Наши партнеры

Книги по Linux (с отзывами читателей)

Библиотека сайта rus-linux.net

After this documentation was released in July 2003, I was approached by Prentice Hall and asked to write a book on the Linux VM under the Bruce Peren's Open Book Series.

The book is available and called simply "Understanding The Linux Virtual Memory Manager". There is a lot of additional material in the book that is not available here, including details on later 2.4 kernels, introductions to 2.6, a whole new chapter on the shared memory filesystem, coverage of TLB management, a lot more code commentary, countless other additions and clarifications and a CD with lots of cool stuff on it. This material (although now dated and lacking in comparison to the book) will remain available although I obviously encourge you to buy the book from your favourite book store :-) . As the book is under the Bruce Perens Open Book Series, it will be available 90 days after appearing on the book shelves which means it is not available right now. When it is available, it will be downloadable from http://www.phptr.com/perens so check there for more information.

To be fully clear, this webpage is not the actual book.
next up previous contents index
Next: Bibliography Up: understand-html Previous: 13.2 Killing the Selected   Contents   Index

14. Conclusion

The field of memory management is large, complex, time consuming to research and difficult to apply to practical implementations. This is partially related to the difficulty of modeling how systems behave in real multi-programmed systems [#!coffman80!#] which has resulted in theoretical examination of virtual memory algorithms often depending on simulations of specific workloads. Simulations are necessary as modeling how scheduling, paging behavior and multiple processes interact presents a considerable challenge. Page replacement policies, a field that has been the focus of considerable amounts of research, is a good example as it is only ever shown to work well for specified workloads. The problem of adjusting algorithms and policies to different workloads is addressed by having administrators tune systems as much as by research and algorithms.

Linux is also large, complex and fully understood by a relatively small core group of people. Its development is the result of contributions of thousands of programmers with a varying range of specialties, backgrounds and spare time. The first implementations are developed based on the all-important foundation that theory provides. Contributors built upon this framework with changes based on real world observations but unfortunately the best available documentation [#!bovet00!#] of the final implementation tries to summarise the entire kernel without giving specific focus to any area.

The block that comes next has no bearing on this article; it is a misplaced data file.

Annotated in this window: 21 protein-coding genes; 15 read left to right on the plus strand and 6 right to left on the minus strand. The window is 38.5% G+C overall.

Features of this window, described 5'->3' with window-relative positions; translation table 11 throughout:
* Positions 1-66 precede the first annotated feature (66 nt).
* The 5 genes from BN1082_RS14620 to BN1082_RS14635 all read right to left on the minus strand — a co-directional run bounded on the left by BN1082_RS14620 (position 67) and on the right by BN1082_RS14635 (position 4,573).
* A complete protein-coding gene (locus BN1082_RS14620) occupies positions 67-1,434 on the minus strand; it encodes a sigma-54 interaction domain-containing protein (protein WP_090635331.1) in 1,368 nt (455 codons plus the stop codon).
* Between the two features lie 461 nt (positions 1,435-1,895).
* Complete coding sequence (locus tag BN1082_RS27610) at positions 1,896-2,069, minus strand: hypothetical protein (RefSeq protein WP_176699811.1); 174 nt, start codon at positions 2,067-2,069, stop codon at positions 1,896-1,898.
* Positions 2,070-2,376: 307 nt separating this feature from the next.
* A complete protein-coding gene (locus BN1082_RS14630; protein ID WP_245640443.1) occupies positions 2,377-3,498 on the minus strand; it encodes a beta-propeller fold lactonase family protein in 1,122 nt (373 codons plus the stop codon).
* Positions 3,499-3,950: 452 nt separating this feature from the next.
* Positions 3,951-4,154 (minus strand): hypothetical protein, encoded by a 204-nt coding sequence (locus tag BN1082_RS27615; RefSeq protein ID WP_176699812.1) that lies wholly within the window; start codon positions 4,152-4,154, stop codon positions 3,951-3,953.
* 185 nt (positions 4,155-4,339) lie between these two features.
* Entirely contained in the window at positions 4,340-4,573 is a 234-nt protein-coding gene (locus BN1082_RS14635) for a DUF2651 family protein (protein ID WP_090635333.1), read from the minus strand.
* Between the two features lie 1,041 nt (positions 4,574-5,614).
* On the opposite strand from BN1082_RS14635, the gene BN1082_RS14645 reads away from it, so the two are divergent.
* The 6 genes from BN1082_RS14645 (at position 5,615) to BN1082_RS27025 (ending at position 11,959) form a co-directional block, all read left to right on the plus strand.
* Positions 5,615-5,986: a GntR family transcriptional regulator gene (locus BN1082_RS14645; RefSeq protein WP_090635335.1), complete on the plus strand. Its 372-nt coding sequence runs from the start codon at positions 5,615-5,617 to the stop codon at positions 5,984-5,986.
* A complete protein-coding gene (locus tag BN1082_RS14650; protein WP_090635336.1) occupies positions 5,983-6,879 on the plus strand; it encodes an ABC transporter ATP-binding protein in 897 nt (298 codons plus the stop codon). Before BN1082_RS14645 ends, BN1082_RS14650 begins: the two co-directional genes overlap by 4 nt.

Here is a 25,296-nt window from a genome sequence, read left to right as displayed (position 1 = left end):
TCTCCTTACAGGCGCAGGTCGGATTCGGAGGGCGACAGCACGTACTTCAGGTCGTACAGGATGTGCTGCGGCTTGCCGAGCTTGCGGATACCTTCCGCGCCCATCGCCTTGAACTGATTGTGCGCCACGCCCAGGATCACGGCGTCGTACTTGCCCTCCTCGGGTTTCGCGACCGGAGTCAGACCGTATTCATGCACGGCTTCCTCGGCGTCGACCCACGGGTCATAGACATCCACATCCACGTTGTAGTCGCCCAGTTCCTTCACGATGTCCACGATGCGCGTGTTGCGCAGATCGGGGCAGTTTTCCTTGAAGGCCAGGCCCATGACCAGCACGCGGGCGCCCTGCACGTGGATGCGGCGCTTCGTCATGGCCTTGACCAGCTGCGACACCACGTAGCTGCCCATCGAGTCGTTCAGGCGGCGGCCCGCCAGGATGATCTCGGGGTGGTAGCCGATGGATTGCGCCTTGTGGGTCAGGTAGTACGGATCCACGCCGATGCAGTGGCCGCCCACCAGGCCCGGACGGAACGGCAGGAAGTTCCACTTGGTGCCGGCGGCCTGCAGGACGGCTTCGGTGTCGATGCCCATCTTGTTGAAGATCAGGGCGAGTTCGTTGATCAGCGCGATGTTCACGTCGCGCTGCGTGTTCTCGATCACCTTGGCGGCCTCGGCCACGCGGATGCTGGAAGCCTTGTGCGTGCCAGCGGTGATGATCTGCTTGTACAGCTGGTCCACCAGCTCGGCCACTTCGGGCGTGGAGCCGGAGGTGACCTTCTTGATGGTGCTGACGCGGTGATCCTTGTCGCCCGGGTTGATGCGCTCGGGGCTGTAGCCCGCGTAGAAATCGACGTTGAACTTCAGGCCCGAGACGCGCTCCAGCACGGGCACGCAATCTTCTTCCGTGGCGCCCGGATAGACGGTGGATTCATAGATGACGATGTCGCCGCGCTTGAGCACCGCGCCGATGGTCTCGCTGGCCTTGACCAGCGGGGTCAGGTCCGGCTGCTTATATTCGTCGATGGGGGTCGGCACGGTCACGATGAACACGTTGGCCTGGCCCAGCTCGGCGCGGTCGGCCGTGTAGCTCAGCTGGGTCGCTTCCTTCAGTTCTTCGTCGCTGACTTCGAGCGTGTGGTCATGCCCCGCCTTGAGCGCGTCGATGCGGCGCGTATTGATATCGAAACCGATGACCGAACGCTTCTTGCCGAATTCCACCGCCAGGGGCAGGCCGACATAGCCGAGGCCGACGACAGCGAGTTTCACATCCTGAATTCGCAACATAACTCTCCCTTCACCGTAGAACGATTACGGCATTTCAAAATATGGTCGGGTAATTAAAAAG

It has been often asserted on the Linux Memory Management mailing list that the VM is poorly documented and difficult to pick up as ``the implementation is a nightmare to follow''14.1and the lack of documentation on practical VMs is not just confined to Linux. Matt Dillon, one of the principal developers of the FreeBSD VM14.2and considered a ``VM Guru'' stated in an interview14.3 that documentation can be ``hard to come by''. One of the principal difficulties with deciphering the implementation is the fact the developer must have a background in memory management theory to see why implementation decisions were made as a pure understanding of the code is insufficient for any purpose other than micro-optimisations.

This thesis attempts to bridge the gap between memory management theory and the practical implementation in Linux and tie both fields together into a single body of work. I believe this thesis is the most comprehensive documentation of the Linux VM to date and is a rare attempt to bind memory management theory and practice together. Rather than providing a general view of the kernel, it has been presented from the perspective of the VM in a manner that is relatively independent of hardware architecture considerations.

A future direction for this research includes the documentation of the, as yet unreleased, version 2.6 VM and the development of VM Regress as a regression, benchmarking and analysis tool for which a framework is still being developed. With this document as a starting point, it is envisioned that the version 2.6 VM can be documented as a series of addenda documents describing the differences between version 2.4.20 and version 2.6 without the necessity of presenting the entire VM as this document has done. On a personal note, I hope that this document encourages other researches to produce similar documents for other subsystems in the kernel.


... follow''14.1
... VM14.2
His past involvement with the Linux VM is evident from http://mail.nl.linux.org/linux-mm/2000-05/msg00419.html
... interview14.3

next up previous contents index
Next: Bibliography Up: understand-html Previous: 13.2 Killing the Selected   Contents   Index
Mel 2004-02-15

Если вам понравилась статья, поделитесь ею с друзьями: